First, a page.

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Welcome to Good Karma

Welcome Friends! Here is a place for teachers, parents, librarians and writers to learn what's going on in the world of book author Karma Wilson.

Poems for Poetry Month

I’ll be posting some original poetry for National Poetry Month. They will range from somber to silly. Here is a more somber selection.

I have been asked by many children to write poems about dealing with grief after losing a pet. Here is a poem I wrote shortly after our dog Chip (13 yrs old, loyal family dog) died. This is for every child that has lost a pet. As parents we often try to distract kids from their grief by trying to get them to play, promising them pizza or fun things, etc.. Sometimes they just need grieving time.  The loss of a pet leaves a hole.

I Don’t Feel Like….

My dog died yesterday and I don’t really wanna play

I don’t feel like eating pizza when my dog ain’t here to share.

I don’t feel like riding bikes or digging worms or telling jokes.

I don’t feel like much of anything. This world just isn’t fair.

I don’t feel like making friends, and I don’t feel like making forts.

I don’t feel like going searching for a big, ol’, ugly frog.

I don’t feel like watching movies, I don’t feel like eating candy.

I don’t feel like much of anything but playing with my dog.

Hey Baby, it’s an Easter Giveaway!

Easter day is a week away and I’m up for a great, big GIVEAWAY! Two lucky people will win a collection of three of my board books for babies and toddlers signed by me. The selections will be assorted, but all will include one copy of my touch-n-feel board book for babies, Beautiful Babies, illustrated by YOURS TRULY.

How do you enter? Visit my contest page and fill it out and answer the question, “What animal wears loafers in Karma’s crazy world?” The answer is somewhere in my book page about my new poetry book What’s the Weather Inside.

On Easter day I use a random number generator to pick two lucky winners.

Thanks for joining! Be sure to blog or tweet about this contest to spread the word!



It’s poetry Friday and for fun I’m going to be posting some “Twittericks” on my Twitter account. What’s a Twitterick, you ask? It’s a word I made up for a cute little poem small and silly enough to qualify for a Twitter entry (140 characters max). Mine will all rhyme and will be about anything I happen to be thinking about.  I’ll do a couple today. After all, it is National Poetry Month! Join me, and be sure to post a comment with your Twitter tag if you participate in Twittericks!

My Twitter Page

For those who have no patience for Twitter (non-twits) here is a list:

#1 If you’d like for me to do a task, don’t beg or plead or rant. Just look me squarly in the eye and tell me once, “You can’t.”

#2 Just when I thought I had no time to fritter, behold I discover TWITTER!


National Poetry Month, some ideas for teachers

You know, when I teach older primary students (5th, 6th) a poetry seminar, I always start by asking who likes poetry. Many times only four or five students will raise their hands. Then I ask, “How many like music sung by a band or singer?” and most of the kids will raise their hands. I then say, “AH HA! So you DO like poetry?!”  I point out that poetry is EVERYWHERE. It’s in commercials, music, and even video games (Oblivion, a popular video game, is full of cryptic poems).  When kids realize that many of their favorite  songs are nothing more than poetry set to music they open up a little bit. Share with them some truly humorous poems and they open up even more. Lay that foundation, and moving onto more somber or contemplative poetry isn’t nearly as painful.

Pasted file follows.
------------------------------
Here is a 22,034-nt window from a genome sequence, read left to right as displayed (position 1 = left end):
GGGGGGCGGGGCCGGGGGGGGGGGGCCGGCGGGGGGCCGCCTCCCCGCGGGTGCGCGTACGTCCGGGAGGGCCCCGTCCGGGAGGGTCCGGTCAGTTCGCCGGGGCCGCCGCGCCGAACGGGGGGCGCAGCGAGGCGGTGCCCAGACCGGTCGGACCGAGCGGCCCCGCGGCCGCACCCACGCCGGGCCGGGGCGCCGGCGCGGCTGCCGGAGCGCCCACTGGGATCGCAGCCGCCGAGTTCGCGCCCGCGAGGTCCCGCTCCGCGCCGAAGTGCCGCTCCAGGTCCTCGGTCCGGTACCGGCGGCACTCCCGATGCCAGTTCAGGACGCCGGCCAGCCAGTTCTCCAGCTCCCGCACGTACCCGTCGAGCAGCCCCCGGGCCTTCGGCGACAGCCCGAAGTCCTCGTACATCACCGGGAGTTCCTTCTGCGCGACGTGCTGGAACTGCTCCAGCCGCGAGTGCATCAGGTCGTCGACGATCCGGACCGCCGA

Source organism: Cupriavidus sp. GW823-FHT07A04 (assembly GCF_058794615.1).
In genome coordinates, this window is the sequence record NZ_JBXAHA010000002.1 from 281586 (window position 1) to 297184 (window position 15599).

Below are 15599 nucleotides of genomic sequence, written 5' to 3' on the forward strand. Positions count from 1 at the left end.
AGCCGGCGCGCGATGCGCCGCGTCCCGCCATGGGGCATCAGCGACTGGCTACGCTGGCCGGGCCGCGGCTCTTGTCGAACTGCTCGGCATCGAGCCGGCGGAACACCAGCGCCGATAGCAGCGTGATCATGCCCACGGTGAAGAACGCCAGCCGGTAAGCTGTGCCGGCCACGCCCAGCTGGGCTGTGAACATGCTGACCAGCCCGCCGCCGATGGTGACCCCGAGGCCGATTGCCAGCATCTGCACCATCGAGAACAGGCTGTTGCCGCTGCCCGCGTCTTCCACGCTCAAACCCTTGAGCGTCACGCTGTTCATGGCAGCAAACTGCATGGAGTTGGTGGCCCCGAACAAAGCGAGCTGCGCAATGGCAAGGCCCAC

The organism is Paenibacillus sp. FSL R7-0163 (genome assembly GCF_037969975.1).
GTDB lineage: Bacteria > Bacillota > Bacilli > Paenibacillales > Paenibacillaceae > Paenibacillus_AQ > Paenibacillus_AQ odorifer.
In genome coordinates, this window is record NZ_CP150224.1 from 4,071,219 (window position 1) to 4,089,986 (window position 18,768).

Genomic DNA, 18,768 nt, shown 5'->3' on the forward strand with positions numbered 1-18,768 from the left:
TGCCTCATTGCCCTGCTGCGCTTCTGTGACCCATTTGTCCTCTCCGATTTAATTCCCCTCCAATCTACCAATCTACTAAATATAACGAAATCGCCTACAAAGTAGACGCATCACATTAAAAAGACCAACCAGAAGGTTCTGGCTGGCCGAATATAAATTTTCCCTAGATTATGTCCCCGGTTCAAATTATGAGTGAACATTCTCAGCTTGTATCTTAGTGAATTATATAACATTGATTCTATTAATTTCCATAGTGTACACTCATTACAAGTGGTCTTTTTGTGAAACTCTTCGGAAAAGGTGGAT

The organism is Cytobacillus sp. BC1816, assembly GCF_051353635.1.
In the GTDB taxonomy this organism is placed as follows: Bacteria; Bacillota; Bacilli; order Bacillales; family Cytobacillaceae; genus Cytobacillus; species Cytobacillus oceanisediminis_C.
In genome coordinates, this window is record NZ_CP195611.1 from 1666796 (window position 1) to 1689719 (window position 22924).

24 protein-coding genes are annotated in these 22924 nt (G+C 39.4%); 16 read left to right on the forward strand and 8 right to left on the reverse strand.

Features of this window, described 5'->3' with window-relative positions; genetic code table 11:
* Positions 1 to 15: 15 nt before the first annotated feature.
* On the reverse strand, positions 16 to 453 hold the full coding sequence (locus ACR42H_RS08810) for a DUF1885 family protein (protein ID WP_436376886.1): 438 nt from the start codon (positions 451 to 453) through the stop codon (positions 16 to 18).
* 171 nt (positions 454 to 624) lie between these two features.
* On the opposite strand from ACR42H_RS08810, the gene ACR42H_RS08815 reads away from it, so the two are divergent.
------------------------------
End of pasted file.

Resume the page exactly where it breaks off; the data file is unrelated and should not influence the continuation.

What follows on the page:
So whenever you have students compile poetry for poetry notebooks, compilations–allow them a few pages for the lyrics of their favorite songs. This leads you into a great meter lesson by the way. And as something of a meter-cop I always look for good meter lessons!

 Cool Meter Lesson

A lot of great songs don’t scan so well when simply read. Meter is greatly affected by singing–beats can be added to a line simply by singing one word for a longer time or adding “ooooo, ohhhh, ya ya”. A good meter lesson is to have the kids agree on one popular song (of course they must choose only from songs with clean lyrics..ha ha) and see if it scans when read aloud. If not, work with the students on adding words or changing lines just enough to keep true to the original thoughts of the song, while improving meter.  (This lesson requires that the teacher has a basic concept of good meter and poetry rhythm.)

Good Poetry for Kids

Well, I hate to brag…but my new poetry book for kids has quite a mixture of poems, from the contemplative to the outrageously ridiculous, and I try to include a lot of teaching opportunities as well. (Teachers, there’s even a poem in honor of you–since so many humorous children’s poems villanize you–look for my poem called Red Letter Day)

Other great choices are Shel Silverstien, Jack Prelutsky, Doug Florian, Mary Ann Hoberman, Nikki Grimes.  For more classic poems just introduce them to the tried and true–Emily Dickinson, Frost, Lear, Stevenson…and for something entirely different check out Robert Service. His poem “Bessie’s Boil” may be a bit hard for them to understand at first, but if you explain the brogue they will HOWL with laughter. 🙂